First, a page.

Summer's officially upon us, and along with all its usual accoutrements (Dog Days of, Boys of, (500) Days of), it's also brought along its rowdy, sticky friend: The Heat. You know the guy. He's the one who makes it harder to move, and harder to sleep, and harder even to get out of the car.
At least half of you are reading this on your phone in your car, waiting for autumn to arrive and release you from your ass prison.
And sure, the wealthy can afford to fight the heat, with their central air conditioning, and seaside villas, and chilled top hats, but for the rest of us, this is just something we have to put up with. Right?
"YES." -The Wealthy
Well, no longer! Thanks to the Internet and some barely remembered high school science, below I've compiled a list of six of the thriftiest ways that we, the poor but Internet enabled, can use to stay cool. And I'm not sending you alone! Everything below contains detailed notes on how well these techniques actually work, as I discovered this past sticky weekend.
6The Fortress of Solitude
The first and cheapest method of cooling your home requires little more than an understanding of the laws of thermodynamics. (Which I have little more than, so it works out great.)
The first step is to flush all the air out of your house (don't worry, we'll bring it back soon) and replace it with cooler air. This can be done with some open windows and well-positioned fans set up to push all the warm, armpity air out of your home as you sleep, replacing it with cool nighttime air. Then, around 4 a.m. or whenever it starts to heat up outside, you simply close all the windows, kicking your armpit air outside forever.
And possibly experience an odd sibling of empty nest syndrome.
Once the inside of your house is nice and cool, you can now turn to doing war with the sun itself. Anything you can do to stop sunlight from shining into your house, like closing drapes or blinds, will stop that radiation from getting inside and heating up your shit. Even better is to keep the sun from touching your house and heating up its shit. By planting big leafy trees on the southern exposure, installing external shades, or putting your house on wheels and driving around the country following the clouds, you'll prevent a tremendous amount of energy from ever reaching you in the first place.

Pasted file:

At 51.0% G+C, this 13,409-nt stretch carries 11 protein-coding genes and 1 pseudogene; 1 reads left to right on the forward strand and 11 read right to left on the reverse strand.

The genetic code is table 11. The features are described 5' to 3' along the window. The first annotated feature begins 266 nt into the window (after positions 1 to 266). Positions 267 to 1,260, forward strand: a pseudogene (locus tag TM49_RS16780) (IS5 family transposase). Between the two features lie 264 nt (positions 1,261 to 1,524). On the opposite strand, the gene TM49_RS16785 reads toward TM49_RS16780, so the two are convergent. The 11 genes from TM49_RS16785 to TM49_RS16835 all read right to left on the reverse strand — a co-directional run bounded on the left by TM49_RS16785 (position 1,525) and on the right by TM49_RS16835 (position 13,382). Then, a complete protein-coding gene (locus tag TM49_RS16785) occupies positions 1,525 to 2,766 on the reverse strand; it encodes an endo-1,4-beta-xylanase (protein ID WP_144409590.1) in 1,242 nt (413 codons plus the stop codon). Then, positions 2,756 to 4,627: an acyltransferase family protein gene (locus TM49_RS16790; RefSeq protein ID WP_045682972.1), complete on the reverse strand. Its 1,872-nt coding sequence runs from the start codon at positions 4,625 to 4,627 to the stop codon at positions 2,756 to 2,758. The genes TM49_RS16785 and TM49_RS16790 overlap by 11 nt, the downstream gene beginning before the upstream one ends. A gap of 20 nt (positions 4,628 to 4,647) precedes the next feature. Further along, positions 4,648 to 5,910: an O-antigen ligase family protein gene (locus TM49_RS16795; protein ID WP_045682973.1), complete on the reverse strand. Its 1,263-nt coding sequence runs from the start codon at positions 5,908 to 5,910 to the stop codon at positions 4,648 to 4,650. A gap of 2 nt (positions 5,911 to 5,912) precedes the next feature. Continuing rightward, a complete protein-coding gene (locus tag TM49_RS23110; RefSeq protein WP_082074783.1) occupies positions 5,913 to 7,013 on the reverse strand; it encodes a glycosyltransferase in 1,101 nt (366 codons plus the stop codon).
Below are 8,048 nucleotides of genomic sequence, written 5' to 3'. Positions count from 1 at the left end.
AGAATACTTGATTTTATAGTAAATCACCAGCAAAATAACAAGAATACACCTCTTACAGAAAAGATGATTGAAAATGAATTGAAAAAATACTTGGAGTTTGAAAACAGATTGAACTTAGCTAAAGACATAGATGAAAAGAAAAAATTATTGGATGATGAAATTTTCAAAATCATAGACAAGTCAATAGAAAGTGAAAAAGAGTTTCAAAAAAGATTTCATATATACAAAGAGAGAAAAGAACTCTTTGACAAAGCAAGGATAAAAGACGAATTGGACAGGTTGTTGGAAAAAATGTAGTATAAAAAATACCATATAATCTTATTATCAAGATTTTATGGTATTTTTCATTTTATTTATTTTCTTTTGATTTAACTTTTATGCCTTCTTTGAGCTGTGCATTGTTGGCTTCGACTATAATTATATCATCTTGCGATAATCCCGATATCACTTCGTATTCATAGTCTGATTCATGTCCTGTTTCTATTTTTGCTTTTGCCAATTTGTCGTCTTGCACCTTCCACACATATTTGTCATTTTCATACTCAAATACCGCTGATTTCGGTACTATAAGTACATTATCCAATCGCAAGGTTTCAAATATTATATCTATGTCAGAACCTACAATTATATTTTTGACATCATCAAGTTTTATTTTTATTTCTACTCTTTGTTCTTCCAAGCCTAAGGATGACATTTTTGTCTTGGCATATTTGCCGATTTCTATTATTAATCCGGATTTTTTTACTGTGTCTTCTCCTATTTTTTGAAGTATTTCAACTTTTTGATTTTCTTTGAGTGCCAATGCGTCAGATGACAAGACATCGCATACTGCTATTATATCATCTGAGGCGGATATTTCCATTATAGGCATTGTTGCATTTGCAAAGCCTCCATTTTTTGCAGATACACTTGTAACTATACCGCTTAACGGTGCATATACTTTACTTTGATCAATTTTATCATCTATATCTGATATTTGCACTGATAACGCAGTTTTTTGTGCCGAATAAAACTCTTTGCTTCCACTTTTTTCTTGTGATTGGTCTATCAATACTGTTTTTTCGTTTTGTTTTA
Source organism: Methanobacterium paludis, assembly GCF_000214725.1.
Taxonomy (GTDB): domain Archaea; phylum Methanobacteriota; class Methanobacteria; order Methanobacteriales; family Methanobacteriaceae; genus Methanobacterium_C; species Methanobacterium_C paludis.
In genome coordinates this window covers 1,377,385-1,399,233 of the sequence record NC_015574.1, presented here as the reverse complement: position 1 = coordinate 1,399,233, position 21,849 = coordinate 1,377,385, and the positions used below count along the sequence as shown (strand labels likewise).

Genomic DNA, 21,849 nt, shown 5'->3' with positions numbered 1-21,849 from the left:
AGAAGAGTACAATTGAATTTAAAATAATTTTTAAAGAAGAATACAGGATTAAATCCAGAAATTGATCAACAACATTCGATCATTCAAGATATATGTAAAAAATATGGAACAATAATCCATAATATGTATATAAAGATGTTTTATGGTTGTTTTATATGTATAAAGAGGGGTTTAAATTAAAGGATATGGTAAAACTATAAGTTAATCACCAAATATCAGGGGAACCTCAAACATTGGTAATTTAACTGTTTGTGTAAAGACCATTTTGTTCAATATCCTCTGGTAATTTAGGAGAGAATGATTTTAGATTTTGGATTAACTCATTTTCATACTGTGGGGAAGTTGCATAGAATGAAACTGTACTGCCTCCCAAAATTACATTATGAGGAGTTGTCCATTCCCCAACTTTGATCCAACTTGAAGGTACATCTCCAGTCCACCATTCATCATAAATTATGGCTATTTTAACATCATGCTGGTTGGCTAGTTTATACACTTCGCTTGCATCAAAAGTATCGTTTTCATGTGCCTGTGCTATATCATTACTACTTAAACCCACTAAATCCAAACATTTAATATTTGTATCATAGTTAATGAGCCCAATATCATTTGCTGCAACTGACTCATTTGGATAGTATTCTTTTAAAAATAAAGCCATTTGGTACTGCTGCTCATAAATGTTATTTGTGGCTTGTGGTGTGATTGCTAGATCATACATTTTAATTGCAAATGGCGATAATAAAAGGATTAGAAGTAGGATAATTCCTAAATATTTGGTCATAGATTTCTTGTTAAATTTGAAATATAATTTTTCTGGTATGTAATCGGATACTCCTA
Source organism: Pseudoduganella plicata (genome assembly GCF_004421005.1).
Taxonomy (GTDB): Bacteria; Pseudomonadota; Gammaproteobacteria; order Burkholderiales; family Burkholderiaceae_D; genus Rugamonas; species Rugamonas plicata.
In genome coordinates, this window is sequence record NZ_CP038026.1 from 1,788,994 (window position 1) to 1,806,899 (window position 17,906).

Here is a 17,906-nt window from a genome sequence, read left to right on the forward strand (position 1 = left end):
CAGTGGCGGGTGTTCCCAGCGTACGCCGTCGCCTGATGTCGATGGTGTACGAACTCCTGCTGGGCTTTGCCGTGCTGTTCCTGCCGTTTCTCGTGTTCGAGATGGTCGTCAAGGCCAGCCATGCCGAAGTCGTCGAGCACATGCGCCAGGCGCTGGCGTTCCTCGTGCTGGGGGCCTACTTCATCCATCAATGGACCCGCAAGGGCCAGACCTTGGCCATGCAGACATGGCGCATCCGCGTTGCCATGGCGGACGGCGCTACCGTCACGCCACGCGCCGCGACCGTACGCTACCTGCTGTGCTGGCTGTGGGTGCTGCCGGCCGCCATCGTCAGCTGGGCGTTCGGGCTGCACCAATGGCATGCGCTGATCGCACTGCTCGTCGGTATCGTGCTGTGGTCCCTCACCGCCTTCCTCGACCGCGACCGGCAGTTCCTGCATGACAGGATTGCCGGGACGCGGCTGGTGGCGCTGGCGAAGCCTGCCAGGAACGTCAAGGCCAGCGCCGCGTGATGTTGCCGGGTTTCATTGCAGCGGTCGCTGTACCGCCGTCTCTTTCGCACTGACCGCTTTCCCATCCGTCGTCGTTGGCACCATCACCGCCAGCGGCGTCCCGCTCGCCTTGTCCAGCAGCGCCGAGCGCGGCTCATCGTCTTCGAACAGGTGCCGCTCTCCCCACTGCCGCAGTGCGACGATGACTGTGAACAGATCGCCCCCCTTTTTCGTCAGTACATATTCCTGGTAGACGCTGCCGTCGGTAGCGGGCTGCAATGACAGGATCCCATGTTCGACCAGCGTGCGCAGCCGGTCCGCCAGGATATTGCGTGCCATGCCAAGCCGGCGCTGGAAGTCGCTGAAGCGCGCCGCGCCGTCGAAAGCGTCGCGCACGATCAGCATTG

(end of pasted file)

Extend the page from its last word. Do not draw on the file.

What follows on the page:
Some of these tips are a bit less economical than others, I guess.
How Well This Actually Works: Pretty Crappily
I've tried this out a few times in the past and found that it kind of works, and it definitely made me feel smug in the way that only people who get up at 4 a.m. can feel. But it never seemed to work for that long; no matter what I tried, these passive techniques always seemed to run out of steam around mid-afternoon, by which point my place was sweltering again. For these tips to be really effective, I think you need a large house with a basement, which I don't have. Also, you can't open your doors for anybody, so I hope you're not popular.
"I'm sorry, you're contaminated with heat, and I can't let you in. No, I don't know who stole 12 trees from your property and planted them on mine. Oh yeah? Well that's very rude of you, hotty-mouth."
When water evaporates, it sucks up a tremendous amount of heat from its surroundings. This effect is called evaporative cooling, and it's the basic mechanism that allows sweat to keep us cool.
Digital Vision/Getty Images
It's also what makes public transit such great fun.
But the same effect can be recreated without all that smelliness by simply keeping some water in a little spray bottle, of the kind you might use to water delicate plants or discipline a cat.
You know. When he's getting notions above his station.
The fine droplets from a spray bottle will evaporate quite rapidly, and even if the water within is room temperature, a brief spray of this on your bare legs will be dramatically cooling. A more ramped-up version of this is to make a "swamp cooler," which is essentially just a bowl of ice and water placed in front of a fan, which rapidly cools the breeze coming off that fan.
How Well This Actually Works: It Depends
The evaporative cooling effect works best in dry climates, where water readily evaporates. When the relative humidity is higher, water tends to linger a bit longer in its liquid state, which is in part why humid climates are so uncomfortable: Your sweat doesn't evaporate, instead just sitting around, making you look unpleasant.
Unfortunately, the humidity in my place was on the higher side, as I discovered when I set up my "Turbo Swamp Cat Discipliner" -- essentially a garden hose arranged to drip on the blades of an electric fan. In retrospect, it may have been the Turbo Swamp Cat Discipliner itself that led to the increased humidity, as my apartment's humidity rapidly soared past the "waterfall/oasis" target I was aiming for before settling on "Turkish bath." Trying to fix the situation was its own adventure, as, due to some poor planning, my invention was on the other side of my now very slippery apartment. I'll spare you the details of the pratfalls that followed, only to point out that they were only marginally less embarrassing than those I suffered during my last visit to an actual Turkish bath.
"Excuse me. Excuse me. Excuse me. Whoopsy-daisy. Excuse me. No, I'm fine. No, nothing hurt but my honor."